A short while after the cruise missile attack he made the decision to pull American troops out of Somalia where they were supposed to be part of a United Nations peacekeeping force. In fact they operated independently under the direct authority of U.S. Southern Command in Florida and had decided to engage in combat with one of the rebel leaders in a very non-UN way. It led to the deaths of 18 American soldiers. Instead of taking the blame himself Clinton turned on the UN. For the rest of his two terms the UN remained the bete noire of much of the American public, an easy target for Senator Jesse Helms who tried to starve the UN of funding. This should have been the era of UN coming into its own with the Security Council working in harmony. Ironically there was more of this under his predecessor, George Bush.

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Indeed, substantive progress in building a sane and sober relationship with post communist Russia occurred more under Bush than Clinton. With Bush there was serious nuclear disarmament. With Clinton almost none.

Clinton lost the Senate vote on the ratification of the Test Ban Treaty because he left it to the last moment to publicly campaign for it. India's and Pakistan's decision to go openly nuclear owed much to the climate of opinion that Clinton's lack of activity on nuclear issues engendered.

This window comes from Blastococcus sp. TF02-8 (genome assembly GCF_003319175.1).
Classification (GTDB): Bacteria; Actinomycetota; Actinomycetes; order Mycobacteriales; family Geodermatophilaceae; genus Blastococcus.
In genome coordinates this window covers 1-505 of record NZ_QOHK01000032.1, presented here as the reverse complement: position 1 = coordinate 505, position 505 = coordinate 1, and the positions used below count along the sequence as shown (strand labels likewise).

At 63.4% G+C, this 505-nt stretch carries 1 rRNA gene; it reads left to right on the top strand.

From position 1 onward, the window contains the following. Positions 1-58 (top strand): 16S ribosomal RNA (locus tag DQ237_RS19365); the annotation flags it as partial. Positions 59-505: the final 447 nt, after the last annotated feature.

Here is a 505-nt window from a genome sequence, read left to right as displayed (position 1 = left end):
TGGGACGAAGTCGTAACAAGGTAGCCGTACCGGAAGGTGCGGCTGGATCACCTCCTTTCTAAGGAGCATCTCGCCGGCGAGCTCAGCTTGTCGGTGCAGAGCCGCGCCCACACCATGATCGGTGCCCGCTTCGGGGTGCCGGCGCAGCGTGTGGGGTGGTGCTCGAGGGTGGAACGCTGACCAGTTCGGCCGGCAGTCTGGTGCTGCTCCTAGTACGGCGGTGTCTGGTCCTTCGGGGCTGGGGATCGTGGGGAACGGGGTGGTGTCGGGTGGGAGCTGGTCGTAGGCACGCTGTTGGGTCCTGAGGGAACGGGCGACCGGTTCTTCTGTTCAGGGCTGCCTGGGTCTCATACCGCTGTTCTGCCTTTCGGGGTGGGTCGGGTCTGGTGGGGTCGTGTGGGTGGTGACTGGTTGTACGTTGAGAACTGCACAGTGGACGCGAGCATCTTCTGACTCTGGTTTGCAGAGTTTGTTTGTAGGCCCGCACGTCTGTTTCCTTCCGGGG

And then there was the genocide in Rwanda. When it was gathering speed Clinton gave the impression to his underlings that he didn't want to know. His attempt at peace in the Middle East was left to the last moment and fell apart because Clinton was clumsily partisan, in favour of Israel.

If an artist were commissioned to paint the eight years of the presidency of Bill Clinton it would be a landscape of missed openings. The great historical opportunities that were open to him were squandered, with arguably the exception of making peace with North Korea. Why should America or the rest of the world want a double-headed, double dose of this?

Copyright © 2008 Jonathan Power


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Jonathan Power can be reached by phone +44 7785 351172
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Jonathan Power 2007 Book
Conundrums of Humanity
The Quest for Global Justice

“Conundrums of Humanity” poses eleven questions for our future progress, ranging from “Can we diminish War?” to “How far and fast can we push forward the frontiers of Human Rights?” to “Will China dominate the century?”
The answers to these questions, the author believes, growing out of his long experience as a foreign correspondent and columnist for the International Herald Tribune, are largely positive ones, despite the hurdles yet to be overcome. Martinus Nijhoff Publishers, London, 2007.

William Pfaff, September 17, 2007
Jonathan Power's book "Conundrums" - A Review
"His is a powerful and comprehensive statement of ways to make the world better.
Is that worth the Nobel Prize?
I say, why not?"


Jonathan Power's 2001 book

Like Water on Stone
The Story of Amnesty International

Follow this link to read about - and order - Jonathan Power's book written for the 40th Anniversary of Amnesty International